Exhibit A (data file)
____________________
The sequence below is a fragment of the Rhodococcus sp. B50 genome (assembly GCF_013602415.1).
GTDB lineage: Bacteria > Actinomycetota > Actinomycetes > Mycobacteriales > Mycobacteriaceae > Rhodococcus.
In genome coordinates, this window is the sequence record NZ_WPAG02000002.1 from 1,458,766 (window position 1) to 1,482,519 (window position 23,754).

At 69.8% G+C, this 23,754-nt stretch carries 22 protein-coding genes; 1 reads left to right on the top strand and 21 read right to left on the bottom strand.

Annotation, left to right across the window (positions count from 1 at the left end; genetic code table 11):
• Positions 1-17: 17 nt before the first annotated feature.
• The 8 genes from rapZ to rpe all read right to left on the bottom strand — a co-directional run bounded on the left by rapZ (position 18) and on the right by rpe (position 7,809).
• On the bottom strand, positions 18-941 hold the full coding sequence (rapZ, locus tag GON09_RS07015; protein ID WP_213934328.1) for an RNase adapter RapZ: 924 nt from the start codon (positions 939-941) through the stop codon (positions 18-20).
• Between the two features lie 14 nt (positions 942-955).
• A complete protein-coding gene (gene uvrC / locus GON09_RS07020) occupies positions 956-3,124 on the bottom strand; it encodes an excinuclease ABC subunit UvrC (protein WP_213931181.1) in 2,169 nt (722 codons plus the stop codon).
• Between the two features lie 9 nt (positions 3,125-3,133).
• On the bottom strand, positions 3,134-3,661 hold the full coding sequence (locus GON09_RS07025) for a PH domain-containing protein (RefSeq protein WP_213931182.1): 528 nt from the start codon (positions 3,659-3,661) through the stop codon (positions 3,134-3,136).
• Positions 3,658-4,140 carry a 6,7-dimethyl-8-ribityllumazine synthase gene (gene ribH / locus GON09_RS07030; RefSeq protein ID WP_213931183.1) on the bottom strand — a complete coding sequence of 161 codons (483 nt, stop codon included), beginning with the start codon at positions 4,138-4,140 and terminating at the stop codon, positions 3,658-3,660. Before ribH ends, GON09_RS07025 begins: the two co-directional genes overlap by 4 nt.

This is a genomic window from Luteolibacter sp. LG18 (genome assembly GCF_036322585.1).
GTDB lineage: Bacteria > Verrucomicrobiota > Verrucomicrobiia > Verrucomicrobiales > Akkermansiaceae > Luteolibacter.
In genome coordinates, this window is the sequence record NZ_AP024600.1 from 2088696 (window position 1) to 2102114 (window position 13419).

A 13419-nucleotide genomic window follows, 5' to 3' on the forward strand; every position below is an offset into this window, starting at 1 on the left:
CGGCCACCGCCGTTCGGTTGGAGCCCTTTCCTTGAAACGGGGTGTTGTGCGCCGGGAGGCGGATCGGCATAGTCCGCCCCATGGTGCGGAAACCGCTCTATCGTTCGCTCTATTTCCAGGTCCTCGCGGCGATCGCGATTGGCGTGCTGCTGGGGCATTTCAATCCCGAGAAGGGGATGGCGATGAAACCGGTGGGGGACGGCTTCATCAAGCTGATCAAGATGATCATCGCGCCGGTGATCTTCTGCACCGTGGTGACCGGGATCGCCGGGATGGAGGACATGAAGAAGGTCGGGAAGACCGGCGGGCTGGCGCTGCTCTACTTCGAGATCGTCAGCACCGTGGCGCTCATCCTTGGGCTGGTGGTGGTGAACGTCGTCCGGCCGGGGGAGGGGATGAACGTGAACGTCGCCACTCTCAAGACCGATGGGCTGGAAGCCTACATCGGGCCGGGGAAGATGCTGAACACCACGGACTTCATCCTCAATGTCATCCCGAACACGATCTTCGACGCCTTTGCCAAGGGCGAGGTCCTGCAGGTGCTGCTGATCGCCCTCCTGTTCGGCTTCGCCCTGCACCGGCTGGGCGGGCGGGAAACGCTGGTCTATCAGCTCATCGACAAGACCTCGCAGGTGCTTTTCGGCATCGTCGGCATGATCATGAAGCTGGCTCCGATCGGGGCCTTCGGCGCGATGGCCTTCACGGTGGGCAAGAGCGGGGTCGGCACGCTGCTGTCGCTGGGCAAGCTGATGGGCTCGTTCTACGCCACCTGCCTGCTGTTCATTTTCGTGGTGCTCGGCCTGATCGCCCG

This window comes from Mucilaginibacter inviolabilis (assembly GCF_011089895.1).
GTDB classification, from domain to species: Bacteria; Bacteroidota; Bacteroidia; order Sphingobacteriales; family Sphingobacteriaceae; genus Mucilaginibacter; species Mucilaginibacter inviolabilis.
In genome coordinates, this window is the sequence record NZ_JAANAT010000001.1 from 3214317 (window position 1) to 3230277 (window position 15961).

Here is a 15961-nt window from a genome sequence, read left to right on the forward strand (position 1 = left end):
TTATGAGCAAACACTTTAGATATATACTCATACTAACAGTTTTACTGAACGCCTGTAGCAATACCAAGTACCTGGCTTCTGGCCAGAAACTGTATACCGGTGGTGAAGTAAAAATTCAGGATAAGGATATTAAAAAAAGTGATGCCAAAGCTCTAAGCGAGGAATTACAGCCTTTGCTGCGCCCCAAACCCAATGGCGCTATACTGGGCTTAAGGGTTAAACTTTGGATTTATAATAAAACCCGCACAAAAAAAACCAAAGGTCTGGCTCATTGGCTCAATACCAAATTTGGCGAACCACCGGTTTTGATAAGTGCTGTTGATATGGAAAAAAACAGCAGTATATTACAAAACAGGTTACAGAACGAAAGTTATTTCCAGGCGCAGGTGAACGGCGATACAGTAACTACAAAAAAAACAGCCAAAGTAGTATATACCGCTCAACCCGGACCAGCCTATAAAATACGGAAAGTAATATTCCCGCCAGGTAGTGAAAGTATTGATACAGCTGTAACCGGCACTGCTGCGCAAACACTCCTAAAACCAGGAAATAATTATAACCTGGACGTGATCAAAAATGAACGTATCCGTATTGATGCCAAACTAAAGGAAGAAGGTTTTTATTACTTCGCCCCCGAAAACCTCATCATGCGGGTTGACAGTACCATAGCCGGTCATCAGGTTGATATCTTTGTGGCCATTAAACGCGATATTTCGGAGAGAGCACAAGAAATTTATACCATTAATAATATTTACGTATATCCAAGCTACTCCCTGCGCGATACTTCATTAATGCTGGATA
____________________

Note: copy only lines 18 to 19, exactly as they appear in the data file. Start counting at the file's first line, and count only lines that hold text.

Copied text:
CGGCCACCGCCGTTCGGTTGGAGCCCTTTCCTTGAAACGGGGTGTTGTGCGCCGGGAGGCGGATCGGCATAGTCCGCCCCATGGTGCGGAAACCGCTCTATCGTTCGCTCTATTTCCAGGTCCTCGCGGCGATCGCGATTGGCGTGCTGCTGGGGCATTTCAATCCCGAGAAGGGGATGGCGATGAAACCGGTGGGGGACGGCTTCATCAAGCTGATCAAGATGATCATCGCGCCGGTGATCTTCTGCACCGTGGTGACCGGGATCGCCGGGATGGAGGACATGAAGAAGGTCGGGAAGACCGGCGGGCTGGCGCTGCTCTACTTCGAGATCGTCAGCACCGTGGCGCTCATCCTTGGGCTGGTGGTGGTGAACGTCGTCCGGCCGGGGGAGGGGATGAACGTGAACGTCGCCACTCTCAAGACCGATGGGCTGGAAGCCTACATCGGGCCGGGGAAGATGCTGAACACCACGGACTTCATCCTCAATGTCATCCCGAACACGATCTTCGACGCCTTTGCCAAGGGCGAGGTCCTGCAGGTGCTGCTGATCGCCCTCCTGTTCGGCTTCGCCCTGCACCGGCTGGGCGGGCGGGAAACGCTGGTCTATCAGCTCATCGACAAGACCTCGCAGGTGCTTTTCGGCATCGTCGGCATGATCATGAAGCTGGCTCCGATCGGGGCCTTCGGCGCGATGGCCTTCACGGTGGGCAAGAGCGGGGTCGGCACGCTGCTGTCGCTGGGCAAGCTGATGGGCTCGTTCTACGCCACCTGCCTGCTGTTCATTTTCGTGGTGCTCGGCCTGATCGCCCG

This window comes from Mucilaginibacter inviolabilis (assembly GCF_011089895.1).